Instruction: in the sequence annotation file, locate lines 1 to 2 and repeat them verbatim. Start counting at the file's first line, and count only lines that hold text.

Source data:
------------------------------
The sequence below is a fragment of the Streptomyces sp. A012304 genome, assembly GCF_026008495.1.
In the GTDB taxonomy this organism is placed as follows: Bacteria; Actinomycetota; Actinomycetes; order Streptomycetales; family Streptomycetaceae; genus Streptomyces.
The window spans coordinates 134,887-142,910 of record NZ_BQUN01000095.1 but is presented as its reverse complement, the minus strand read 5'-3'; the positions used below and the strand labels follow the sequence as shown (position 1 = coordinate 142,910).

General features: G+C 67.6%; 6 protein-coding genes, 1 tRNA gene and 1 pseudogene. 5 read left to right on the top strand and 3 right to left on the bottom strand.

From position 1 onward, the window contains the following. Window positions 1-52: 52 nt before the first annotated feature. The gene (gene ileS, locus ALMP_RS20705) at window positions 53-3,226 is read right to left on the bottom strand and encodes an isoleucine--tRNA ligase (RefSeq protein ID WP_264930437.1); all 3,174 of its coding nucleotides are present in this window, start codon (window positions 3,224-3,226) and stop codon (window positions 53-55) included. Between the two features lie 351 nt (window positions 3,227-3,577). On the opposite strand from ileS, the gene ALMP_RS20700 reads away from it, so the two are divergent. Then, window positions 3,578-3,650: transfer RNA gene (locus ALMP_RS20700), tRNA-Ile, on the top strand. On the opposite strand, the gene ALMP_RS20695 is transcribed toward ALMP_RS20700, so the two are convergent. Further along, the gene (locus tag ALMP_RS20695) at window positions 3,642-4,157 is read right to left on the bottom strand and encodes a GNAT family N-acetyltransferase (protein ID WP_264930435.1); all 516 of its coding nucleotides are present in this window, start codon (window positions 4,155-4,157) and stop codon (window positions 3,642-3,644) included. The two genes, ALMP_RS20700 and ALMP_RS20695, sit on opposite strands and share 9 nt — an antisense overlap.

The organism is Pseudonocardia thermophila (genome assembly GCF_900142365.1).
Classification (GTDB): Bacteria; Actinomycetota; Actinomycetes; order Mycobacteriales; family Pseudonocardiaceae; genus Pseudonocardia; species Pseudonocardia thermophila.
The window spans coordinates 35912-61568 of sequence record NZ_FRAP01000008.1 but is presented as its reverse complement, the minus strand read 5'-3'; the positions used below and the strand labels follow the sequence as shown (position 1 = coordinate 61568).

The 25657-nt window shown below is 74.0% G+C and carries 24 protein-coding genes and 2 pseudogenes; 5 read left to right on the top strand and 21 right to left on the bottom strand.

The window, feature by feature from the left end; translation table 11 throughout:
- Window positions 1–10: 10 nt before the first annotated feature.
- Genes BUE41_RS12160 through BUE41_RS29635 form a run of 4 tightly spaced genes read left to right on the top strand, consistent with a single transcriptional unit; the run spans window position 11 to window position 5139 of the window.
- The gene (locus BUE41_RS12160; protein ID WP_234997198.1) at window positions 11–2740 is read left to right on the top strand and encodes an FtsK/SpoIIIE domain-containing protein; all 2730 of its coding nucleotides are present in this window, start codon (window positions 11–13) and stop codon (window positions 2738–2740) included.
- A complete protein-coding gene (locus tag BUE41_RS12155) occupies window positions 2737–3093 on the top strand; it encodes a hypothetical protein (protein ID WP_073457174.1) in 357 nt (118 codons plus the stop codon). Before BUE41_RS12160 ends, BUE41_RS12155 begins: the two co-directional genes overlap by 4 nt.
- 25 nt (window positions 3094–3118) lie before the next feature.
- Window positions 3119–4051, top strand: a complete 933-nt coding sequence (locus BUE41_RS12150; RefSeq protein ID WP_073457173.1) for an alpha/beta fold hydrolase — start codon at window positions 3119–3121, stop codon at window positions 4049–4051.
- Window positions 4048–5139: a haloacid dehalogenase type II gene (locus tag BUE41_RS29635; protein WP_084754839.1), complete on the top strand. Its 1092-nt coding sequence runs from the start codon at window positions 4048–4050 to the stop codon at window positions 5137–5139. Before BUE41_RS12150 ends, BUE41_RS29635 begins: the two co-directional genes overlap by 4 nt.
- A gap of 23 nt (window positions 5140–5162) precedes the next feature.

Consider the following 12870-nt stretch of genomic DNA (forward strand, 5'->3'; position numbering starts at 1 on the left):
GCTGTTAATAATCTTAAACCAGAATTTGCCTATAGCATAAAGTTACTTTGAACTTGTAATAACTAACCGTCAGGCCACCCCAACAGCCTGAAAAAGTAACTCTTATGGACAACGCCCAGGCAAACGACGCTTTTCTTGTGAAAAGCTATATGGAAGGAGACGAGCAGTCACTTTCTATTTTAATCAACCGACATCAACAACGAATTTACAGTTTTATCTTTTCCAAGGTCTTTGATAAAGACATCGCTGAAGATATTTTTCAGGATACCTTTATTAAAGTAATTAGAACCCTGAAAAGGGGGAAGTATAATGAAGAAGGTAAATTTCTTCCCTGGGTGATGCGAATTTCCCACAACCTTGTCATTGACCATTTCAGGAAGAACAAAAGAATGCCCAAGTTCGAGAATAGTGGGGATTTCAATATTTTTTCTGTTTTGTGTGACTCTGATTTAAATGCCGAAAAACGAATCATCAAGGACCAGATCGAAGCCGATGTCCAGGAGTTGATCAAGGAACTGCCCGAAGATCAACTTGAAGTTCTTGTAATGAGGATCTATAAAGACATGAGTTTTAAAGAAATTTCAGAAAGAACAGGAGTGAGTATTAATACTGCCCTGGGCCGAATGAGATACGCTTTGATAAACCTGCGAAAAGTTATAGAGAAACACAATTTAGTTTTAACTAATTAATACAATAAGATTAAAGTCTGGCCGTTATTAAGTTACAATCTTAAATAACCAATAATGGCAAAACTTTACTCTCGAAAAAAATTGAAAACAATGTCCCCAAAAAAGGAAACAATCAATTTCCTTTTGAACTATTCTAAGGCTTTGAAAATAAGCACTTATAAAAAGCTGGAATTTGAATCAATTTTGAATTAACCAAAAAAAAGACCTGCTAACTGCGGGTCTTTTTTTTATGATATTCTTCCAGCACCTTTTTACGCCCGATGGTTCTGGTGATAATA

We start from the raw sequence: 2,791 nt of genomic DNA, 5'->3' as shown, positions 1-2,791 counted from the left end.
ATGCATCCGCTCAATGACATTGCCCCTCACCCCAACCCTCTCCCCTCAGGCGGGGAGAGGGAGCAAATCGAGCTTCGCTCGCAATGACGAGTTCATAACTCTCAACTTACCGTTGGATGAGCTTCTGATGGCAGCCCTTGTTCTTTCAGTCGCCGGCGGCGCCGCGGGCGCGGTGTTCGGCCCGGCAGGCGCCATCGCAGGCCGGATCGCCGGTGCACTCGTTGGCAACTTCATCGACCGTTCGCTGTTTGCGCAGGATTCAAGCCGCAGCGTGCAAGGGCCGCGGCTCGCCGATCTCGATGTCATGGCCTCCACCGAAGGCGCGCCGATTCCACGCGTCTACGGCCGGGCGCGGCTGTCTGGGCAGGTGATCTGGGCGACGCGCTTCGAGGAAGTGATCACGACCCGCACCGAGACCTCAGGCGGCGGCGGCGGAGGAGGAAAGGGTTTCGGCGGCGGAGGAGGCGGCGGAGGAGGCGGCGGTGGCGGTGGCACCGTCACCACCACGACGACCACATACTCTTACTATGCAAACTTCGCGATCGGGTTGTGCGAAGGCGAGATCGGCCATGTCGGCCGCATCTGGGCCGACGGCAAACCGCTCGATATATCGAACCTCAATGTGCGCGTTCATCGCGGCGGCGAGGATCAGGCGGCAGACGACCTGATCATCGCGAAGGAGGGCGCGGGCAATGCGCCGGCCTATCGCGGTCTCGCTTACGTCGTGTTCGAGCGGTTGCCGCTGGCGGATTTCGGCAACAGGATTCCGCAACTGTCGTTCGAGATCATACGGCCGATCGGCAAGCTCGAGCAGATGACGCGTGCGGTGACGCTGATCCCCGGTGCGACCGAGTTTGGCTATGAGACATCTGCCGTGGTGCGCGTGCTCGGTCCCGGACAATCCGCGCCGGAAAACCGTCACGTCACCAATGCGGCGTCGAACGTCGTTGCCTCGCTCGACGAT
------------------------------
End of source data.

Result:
The sequence below is a fragment of the Streptomyces sp. A012304 genome, assembly GCF_026008495.1.
In the GTDB taxonomy this organism is placed as follows: Bacteria; Actinomycetota; Actinomycetes; order Streptomycetales; family Streptomycetaceae; genus Streptomyces.